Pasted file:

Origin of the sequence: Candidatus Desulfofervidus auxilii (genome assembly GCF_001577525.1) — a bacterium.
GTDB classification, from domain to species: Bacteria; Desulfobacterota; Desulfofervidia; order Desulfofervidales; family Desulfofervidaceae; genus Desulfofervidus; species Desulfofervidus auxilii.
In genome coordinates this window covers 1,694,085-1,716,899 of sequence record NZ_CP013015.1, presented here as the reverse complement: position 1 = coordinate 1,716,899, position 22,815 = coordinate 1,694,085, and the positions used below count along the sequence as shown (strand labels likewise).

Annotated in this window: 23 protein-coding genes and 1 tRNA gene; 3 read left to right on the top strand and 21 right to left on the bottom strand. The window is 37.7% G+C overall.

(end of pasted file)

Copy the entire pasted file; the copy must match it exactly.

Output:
Origin of the sequence: Candidatus Desulfofervidus auxilii (genome assembly GCF_001577525.1) — a bacterium.
GTDB classification, from domain to species: Bacteria; Desulfobacterota; Desulfofervidia; order Desulfofervidales; family Desulfofervidaceae; genus Desulfofervidus; species Desulfofervidus auxilii.
In genome coordinates this window covers 1,694,085-1,716,899 of sequence record NZ_CP013015.1, presented here as the reverse complement: position 1 = coordinate 1,716,899, position 22,815 = coordinate 1,694,085, and the positions used below count along the sequence as shown (strand labels likewise).

Annotated in this window: 23 protein-coding genes and 1 tRNA gene; 3 read left to right on the top strand and 21 right to left on the bottom strand. The window is 37.7% G+C overall.